If the rebels can seize the initiative and push Syrian forces back from the border, the Turkish threat could create some form of buffer zone along the lines that the Syrian opposition has been calling for, said Salman Shaikh, director of the Brookings Doha Center in Qatar.
“That border is not quite a tripwire yet, but certainly it’s a lot more tense than it was a week ago,” he said. “The Turks clearly think Syria is a threat to regional peace and security.”
The Turks may also accelerate a quiet effort gathering pace along the border to provide funding and weapons to the Free Syrian Army. Saudi Arabia, Qatar and the United States are participating in that effort, Shaikh said.
Turkey denies arming the rebels, but Erdogan pledged that he would “offer all possible support to liberate the Syrians from dictatorship.”
Turkey and Syria have offered sharply contradictory versions of what happened when the F-4 fighter jet was brought down over the eastern Mediterranean on Friday. Turkey says the plane was in international airspace when it was struck by a missile; Syria says it was within a mile of the Syrian coast, in Syrian airspace, when it was targeted by antiaircraft machine-gun fire. The jet’s two pilots have not been found.
Although the Turkish jet did briefly stray into Syrian airspace, “this kind of short-term border violation can never be regarded as a pretext for a hostile attack,” Erdogan said.
Erdogan’s sense of betrayal
Erdogan’s speech was sprinkled with references to his deep sense of betrayal as Assad, with whom he had forged a close personal relationship, reneged on promises made to Turkey to implement reforms and ease the government’s harsh crackdown on protesters.
Syria had been a focus in recent years of Turkey’s efforts to project its influence in the Arab world, to the extent that the two countries held joint cabinet meetings.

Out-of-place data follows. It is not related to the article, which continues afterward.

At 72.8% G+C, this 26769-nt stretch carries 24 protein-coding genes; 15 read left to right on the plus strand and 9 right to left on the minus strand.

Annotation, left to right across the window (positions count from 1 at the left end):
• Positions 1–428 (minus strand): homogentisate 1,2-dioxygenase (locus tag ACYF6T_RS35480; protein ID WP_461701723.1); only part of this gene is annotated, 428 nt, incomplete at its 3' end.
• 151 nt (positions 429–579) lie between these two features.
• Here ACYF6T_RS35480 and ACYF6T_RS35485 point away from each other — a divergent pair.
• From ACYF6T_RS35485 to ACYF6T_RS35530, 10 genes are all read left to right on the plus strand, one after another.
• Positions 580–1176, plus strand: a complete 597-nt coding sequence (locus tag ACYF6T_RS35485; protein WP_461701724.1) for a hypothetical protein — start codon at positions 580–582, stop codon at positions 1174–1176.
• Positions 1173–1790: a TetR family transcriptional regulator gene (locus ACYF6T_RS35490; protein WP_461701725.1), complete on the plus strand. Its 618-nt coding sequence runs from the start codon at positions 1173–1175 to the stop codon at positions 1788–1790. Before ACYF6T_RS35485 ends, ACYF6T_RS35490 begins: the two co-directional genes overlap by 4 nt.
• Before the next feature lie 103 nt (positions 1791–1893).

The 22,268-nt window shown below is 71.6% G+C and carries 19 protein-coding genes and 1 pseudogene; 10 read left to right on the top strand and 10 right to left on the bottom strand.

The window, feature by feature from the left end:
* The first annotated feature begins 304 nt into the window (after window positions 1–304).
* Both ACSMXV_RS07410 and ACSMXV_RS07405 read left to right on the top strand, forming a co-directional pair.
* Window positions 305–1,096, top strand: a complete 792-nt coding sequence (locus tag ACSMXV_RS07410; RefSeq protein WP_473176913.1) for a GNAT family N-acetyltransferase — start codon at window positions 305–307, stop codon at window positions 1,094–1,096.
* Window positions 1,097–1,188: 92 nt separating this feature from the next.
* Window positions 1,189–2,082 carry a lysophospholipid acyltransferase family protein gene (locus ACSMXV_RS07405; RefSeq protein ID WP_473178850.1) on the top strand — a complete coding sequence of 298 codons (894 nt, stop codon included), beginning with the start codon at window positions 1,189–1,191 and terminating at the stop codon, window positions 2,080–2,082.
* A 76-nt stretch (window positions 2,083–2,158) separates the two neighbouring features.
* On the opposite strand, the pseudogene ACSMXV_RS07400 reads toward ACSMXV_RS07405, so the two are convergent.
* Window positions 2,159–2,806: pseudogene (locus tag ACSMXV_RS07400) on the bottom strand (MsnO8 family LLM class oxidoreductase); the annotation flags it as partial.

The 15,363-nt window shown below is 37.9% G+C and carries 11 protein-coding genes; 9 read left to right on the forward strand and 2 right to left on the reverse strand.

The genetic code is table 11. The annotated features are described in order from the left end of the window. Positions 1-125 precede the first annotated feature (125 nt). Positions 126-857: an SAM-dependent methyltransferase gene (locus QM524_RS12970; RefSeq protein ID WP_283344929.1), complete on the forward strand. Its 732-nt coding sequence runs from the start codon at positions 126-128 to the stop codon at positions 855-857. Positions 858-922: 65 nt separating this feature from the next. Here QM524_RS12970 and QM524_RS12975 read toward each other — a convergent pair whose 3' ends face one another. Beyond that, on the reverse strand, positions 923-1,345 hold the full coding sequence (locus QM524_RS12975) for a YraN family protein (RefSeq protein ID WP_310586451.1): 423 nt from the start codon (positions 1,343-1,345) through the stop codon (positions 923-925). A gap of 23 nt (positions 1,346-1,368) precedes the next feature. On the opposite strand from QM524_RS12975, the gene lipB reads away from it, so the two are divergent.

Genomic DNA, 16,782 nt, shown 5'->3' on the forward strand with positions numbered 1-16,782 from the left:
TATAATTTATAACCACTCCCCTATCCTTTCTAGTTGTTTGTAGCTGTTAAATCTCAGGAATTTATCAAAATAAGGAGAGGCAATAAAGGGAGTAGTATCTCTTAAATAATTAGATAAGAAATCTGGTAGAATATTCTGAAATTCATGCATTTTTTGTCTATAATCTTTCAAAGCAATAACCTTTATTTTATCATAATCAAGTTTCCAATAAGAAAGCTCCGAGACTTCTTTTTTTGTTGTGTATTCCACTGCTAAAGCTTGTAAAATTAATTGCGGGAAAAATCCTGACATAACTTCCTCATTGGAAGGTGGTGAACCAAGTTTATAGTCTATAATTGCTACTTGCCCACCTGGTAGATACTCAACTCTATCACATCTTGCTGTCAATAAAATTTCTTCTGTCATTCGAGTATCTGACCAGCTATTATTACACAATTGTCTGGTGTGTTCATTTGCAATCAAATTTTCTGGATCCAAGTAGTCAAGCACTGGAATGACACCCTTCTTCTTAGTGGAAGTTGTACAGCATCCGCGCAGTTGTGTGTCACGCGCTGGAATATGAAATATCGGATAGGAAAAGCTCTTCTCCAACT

The rapprochement followed more than a decade of tensions during the rule of Assad’s father; the countries came to the brink of war in 1998 over Syria’s support for the radical Kurdistan Workers’ Party, which Turkey considers a terrorist group.
Erdogan had clearly hoped that his friendship with Assad would help end the crisis. But, he said, “now we see that all our hopes were in vain because he was not speaking the truth. We realized the son was not keeping his promises and was following in the footsteps of the father.”
As Erdogan spoke, Syrian rebels said they had attacked a base belonging to the elite Republican Guard in the Damascus suburb of Hameh, in a sign of the rebels’ growing boldness. Residents of Damascus reported hearing explosions and gunfire, and the Local Coordination Committees, an opposition group, said 33 people were killed in the subsequent bombardment of the area.
Early Wedneday, Syria’s state-run news agency reported that gunmen attacked the headquarters of pro-Assad Ikhbhariya TV station 14 miles south of Damascus, killing three employees.
NATO did not propose any measures against Syria during an emergency meeting in Brussels summoned by Turkey. But NATO Secretary General Anders Fogh Rasmussen told reporters that the organization would closely monitor events along the alliance’s southeastern border and would gather to “discuss what else will be done” should another such incident occur.
“It is my clear expectation that the situation won’t continue to escalate,” he said. “What we have seen is a completely unacceptable act, and I would expect Syria to take all necessary steps to avoid such events in the future.”